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Part 2: "An almost two-tiered economy"
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At the end of July, Minnesota's first Tiffany & Co. store opened to great fanfare in the Minneapolis suburb of Edina. (MPR Photo/Jeff Horwich)
Let's start at the top -- or at least very near the top -- of the Minneapolis skyline.

Minneapolis, Minn. — The investment firm Lowry Hill sits 53 floors up in Wells Fargo Center. These investment professionals are at the peak of their field, and they're not here to look after your 401K.

"We manage money for about 300 families," says investment principle Martha Pomerantz. "A new family relationship requires $10 million of investable assets." Pomerantz says the average Lowry Hill client has about $20 million invested.

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Image Martha Pomerantz

If you're like most people invested in the stock market, right now your nest egg looks about the same or smaller than it did five years ago. Lowry Hill investors felt the pain, too; Pomerantz says some accounts were down a million dollars or more at one point. But that pain is in the past.

"A lot of it is behind us," Pomerantz says. "I think this last year, when we had that nice upturn in 2003 was great because we gained a lot of that value back, that felt really good."

In some cases, it felt great.

Consider one type of investment: stock in small companies, known as "small caps." Small cap stocks have been among the better bets in the past five years. If you'd put your money in a general selection of them, as many investors do, it would have increased by about one-third.

Not bad, until you consider that Lowry Hill's skilled stock pickers helped their small cap investors more than double their money over that time.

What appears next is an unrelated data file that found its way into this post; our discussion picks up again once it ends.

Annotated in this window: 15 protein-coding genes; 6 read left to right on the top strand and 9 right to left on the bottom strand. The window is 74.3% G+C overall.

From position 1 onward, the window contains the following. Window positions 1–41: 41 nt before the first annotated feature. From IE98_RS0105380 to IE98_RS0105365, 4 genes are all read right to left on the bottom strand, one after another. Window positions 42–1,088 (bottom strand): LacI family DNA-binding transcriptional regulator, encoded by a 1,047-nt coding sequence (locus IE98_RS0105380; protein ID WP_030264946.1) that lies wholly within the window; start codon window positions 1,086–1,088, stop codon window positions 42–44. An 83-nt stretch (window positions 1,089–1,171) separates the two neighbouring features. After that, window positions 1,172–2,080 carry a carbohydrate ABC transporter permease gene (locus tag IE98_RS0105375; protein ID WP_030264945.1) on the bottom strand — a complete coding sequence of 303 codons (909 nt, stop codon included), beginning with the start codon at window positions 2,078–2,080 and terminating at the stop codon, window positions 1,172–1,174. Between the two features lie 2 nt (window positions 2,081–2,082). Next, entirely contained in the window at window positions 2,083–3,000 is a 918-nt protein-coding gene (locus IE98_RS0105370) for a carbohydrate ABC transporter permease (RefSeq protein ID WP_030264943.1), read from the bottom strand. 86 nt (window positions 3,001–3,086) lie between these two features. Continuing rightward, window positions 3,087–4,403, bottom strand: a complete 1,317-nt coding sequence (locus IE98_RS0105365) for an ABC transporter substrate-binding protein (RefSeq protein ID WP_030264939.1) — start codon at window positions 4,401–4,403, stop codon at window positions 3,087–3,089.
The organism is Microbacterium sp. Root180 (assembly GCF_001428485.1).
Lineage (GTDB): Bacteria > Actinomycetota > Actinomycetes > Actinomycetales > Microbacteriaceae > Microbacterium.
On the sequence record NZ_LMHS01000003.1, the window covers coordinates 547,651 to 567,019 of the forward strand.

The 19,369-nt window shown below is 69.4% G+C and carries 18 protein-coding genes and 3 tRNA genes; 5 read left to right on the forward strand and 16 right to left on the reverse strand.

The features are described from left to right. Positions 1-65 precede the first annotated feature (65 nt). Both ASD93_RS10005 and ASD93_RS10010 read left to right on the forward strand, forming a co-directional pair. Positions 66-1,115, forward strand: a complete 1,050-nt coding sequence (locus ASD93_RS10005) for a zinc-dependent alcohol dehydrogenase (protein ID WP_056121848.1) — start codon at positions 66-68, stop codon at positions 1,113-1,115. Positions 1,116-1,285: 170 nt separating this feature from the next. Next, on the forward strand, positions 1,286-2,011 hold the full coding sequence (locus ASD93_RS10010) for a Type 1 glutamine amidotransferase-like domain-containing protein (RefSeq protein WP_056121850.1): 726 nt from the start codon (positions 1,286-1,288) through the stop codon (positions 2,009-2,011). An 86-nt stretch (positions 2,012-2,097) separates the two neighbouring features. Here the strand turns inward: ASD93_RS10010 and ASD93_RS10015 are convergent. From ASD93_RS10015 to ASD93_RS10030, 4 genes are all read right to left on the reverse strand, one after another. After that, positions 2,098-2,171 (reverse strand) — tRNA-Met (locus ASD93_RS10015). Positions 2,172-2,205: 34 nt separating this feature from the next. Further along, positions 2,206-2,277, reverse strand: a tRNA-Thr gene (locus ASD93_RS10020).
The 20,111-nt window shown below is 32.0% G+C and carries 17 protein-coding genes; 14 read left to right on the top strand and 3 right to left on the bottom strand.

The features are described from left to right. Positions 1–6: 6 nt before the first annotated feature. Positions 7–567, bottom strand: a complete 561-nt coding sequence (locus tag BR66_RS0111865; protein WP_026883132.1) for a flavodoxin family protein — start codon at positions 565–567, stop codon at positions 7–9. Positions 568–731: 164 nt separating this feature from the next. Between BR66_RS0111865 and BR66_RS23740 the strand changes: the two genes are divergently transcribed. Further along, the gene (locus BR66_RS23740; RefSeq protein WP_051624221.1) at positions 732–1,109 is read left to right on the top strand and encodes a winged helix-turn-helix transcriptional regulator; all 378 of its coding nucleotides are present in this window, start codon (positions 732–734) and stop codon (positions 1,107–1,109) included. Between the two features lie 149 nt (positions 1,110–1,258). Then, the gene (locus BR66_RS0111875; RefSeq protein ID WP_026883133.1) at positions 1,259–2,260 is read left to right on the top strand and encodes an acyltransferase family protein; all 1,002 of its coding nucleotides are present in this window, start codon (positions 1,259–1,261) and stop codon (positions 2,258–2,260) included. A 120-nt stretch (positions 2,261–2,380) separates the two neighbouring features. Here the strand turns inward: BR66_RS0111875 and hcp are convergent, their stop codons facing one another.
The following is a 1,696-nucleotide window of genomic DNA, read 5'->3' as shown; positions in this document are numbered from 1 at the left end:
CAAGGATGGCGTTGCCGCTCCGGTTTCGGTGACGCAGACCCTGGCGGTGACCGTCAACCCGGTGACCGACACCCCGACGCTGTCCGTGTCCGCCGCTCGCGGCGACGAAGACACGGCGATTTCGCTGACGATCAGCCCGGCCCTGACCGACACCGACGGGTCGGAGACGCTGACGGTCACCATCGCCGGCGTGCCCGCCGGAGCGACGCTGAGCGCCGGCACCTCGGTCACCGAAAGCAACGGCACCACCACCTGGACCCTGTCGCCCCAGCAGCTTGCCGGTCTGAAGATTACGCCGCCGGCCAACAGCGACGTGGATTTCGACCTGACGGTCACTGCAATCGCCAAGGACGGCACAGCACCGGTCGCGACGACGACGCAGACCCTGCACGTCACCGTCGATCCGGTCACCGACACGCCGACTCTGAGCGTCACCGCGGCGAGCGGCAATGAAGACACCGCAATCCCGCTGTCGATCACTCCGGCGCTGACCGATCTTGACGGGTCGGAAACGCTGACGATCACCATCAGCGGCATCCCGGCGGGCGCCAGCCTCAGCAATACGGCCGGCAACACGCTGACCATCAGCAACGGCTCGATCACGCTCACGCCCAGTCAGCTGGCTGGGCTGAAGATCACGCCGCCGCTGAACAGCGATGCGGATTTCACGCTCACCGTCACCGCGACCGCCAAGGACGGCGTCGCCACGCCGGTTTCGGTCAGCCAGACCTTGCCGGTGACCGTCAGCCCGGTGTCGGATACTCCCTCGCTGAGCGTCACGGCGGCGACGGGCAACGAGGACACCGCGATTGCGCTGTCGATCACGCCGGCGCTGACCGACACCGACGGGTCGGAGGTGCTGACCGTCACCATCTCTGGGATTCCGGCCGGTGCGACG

Not only does that feel good, it feels better than the average investor, and far better than the one-half of households that own no stock at all. A cut in dividend taxes last year made the market even sweeter. It may not be the high-flying stock market of 1999. But from up here on the 53rd floor, it sounds like a recovery.

"A great client base that exists in this market"

Flanked by costumed trumpeters, the doors opened this summer at Minnesota's first Tiffany & Co. store, inside a posh Edina shopping center. On the first day, the showroom is packed with invitation-only guests. A saleswoman shows off one cabinet: Money-clips, necklaces, and watches from $1,000 to $10,000.

"We have a great client base that exists in this market," says store director Kathy Buchanan. "Many of these people have been shopping in some of our other locations and on the Internet, so we know we already have a great base here."

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Image $2 million rock

Also in the crowd, over by the string quartet, is Tiffany's central region vice president, Suzanne Halmi. She's careful to point out Tiffany's has customers in many price ranges. But the core Tiffany's clientele is exactly what they followed to Edina.

"I've been reading a lot about the economy," Halmi says. "A lot of affluent people are still spending at luxury retailers. They're not as hit by the economy."

In the first half of the year, Tiffany's same-store sales rose 14 percent in the U.S. Compare that with Wal-Mart, where U.S. sales in the same period rose just five percent. The discount retailer recently lowered its outlook for the second half of the year. Sears saw sales fall six percent in August.

Wells Fargo's Sung Won Sohn says these are not isolated examples.